And a couple from Marc, telling me that he has been prepped and is ready for the op. That he has been warned again that it is essential that he keep his foot above his heart and avoid infection if he wants to keep all of his remaining toes. That he loves me and doesn’t know what he would do without me. And the last one, saying he will ‘see me on the other side.’

The longest post ever

I know now that he is in that operating theatre as I type At 2176 words, this is by far the longest post I have ever written for my blog, and it is completely fuelled by nervous energy. I am waiting for my good friend Kate to come round so that we can go for a long walk and then have a cup of tea to pass the time and distract me from my thoughts. She knows that I will struggle to get through the morning without being driven insane by worry. I will probably go and make another cup of tea now and wait anxiously for 10.30am to arrive, upon which point I will panic if Marc hasn’t sent me a text immediately.

But I know we have been through worse, and we will get through today, as we have so many other trials, together, with the support of family and friends, and come out eventually all the stronger for it.

See you on the other side.

Independence

My past few posts have focused on the difficulties (and eventual triumph!) of Marc learning to breathe independently again, and while this took up an awful lot of our time and energy during those weeks in July, he was having to deal with plenty of other things too. The other issues were perhaps the reason Marc’s breathing took so long to return to normal: he had so much going on with him health-wise, healing was an interminably slow process. I imagine if you are in hospital for a single ailment, your body is usually able to heal itself fairly quickly, as it only has one thing to concentrate on. But Marc had multiple things going on, many of which were not visible to the naked eye, but internal issues. His body was clearly having a hard time trying to make all the different parts of him well again.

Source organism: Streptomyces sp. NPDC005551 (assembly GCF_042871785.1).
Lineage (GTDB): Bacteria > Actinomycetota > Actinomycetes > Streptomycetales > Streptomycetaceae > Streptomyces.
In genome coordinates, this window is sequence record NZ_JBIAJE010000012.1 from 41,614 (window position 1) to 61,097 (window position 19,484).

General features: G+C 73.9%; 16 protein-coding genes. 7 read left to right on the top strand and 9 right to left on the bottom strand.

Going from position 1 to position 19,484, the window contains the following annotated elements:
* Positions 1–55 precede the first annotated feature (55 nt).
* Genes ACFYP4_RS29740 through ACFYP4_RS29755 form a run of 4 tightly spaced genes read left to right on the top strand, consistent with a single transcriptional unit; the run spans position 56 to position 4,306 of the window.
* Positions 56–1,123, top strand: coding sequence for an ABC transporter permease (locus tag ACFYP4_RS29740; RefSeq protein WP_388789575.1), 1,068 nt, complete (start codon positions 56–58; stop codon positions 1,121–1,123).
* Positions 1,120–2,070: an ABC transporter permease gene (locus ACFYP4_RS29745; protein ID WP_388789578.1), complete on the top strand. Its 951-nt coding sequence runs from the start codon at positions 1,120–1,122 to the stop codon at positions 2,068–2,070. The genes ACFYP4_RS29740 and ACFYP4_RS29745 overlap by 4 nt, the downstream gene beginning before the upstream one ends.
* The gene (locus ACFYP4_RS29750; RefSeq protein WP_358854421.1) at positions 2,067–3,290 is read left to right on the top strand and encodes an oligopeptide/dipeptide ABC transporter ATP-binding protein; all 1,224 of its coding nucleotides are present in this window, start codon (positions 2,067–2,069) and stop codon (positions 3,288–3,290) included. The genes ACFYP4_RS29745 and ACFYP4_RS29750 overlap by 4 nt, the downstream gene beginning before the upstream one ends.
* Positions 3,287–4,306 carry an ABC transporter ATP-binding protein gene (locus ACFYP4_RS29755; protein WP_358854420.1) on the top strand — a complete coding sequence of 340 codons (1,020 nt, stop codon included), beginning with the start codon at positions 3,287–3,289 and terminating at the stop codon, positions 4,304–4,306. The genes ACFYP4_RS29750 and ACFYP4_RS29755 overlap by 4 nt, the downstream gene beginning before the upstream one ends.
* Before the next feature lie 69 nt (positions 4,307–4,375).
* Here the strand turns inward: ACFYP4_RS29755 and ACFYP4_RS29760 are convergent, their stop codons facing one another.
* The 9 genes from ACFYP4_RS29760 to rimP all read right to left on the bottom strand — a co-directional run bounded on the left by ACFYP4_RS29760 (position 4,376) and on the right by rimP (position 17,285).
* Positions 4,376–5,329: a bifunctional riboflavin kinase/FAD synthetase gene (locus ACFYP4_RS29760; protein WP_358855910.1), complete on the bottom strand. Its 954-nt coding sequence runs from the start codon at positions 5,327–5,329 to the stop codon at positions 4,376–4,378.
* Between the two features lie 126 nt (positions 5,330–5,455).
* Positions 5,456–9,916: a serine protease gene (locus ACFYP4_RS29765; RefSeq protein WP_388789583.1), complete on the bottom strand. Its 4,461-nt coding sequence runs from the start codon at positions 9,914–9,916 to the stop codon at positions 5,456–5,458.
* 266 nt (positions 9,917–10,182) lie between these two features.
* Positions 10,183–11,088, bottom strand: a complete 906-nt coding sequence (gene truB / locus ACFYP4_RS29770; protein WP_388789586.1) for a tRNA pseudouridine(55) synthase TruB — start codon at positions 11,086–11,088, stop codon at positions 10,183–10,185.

Real life

Outside of the hospital, real life was still going on. I had to think practically about holidays we had booked, and set about the process of cancelling them. Luckily, we had been to Disneyland Paris at Easter, so our main summer holiday was a modest week in a cottage in England, which I had booked through a friend of a friend. I contacted her and she was wonderful, giving me my entire deposit back in full and wishing Marc well with his recovery. We also had a large family weekend at Centreparcs planned with my parents and sister, and I had an agonising decision to make about whether or not any of us would go, but more on this later – it’s a whole other post.

Finally, we had booked a single night in a hotel in Windsor and were going to go to Legoland as a family for the day to celebrate my birthday. It quickly became clear that there was no way we would be able to do it, so I contacted both companies to see if I could cancel. I have to say that Premier Inn were amazing. We had booked a room on a ‘no refunds, pay in advance’ kind of basis, so I emailed them with no real expectations of getting our money back. I received a reply from them within a couple of days, explaining that although they didn’t usually give refunds on these types of bookings, since the circumstances were so severe and unexpected, they would make an exception and refund us the money. We often use Premier Inns, and after the consideration they showed for our situation that July, I would certainly use them time and time again.

Not so understanding

Legoland were not so understanding. We had free tickets for the day there, linked to our season tickets for the Legoland Discovery centre in Manchester, and had therefore not paid for them. I asked Legoland if they would honour the tickets at a later date, since there was no way that Marc would be able to go to a theme park any time soon, his health being as it was. I wasn’t asking for any money back, just the chance to extend the free tickets so we could use them later, once Marc was recovered. I received a reply saying that my message had been forwarded to someone else in the company, and a few days later an email which said that the free passes would not be honoured after our annual passes to the Manchester site ran out, which was only a couple of months later.

I knew without any doubt that Marc would not be fit to travel to Legoland, let alone go on the rides, within the next two months, so I let it go. I did however feel disappointed that such a large and popular theme park as Legoland could not extend us the courtesy of experiencing a fantastic day out at their park once Marc was better. In reality, Marc was not able to attend anything like a theme park until the summer of 2015, a full year later, and even then it was a difficult day for him. Still, we celebrate little achievements like that now, as we remember how impossible it would have been for Marc to manage such a day out a mere two years ago. Managing the cancelled trip to Legoland would have been something of a milestone for us.

A nice surprise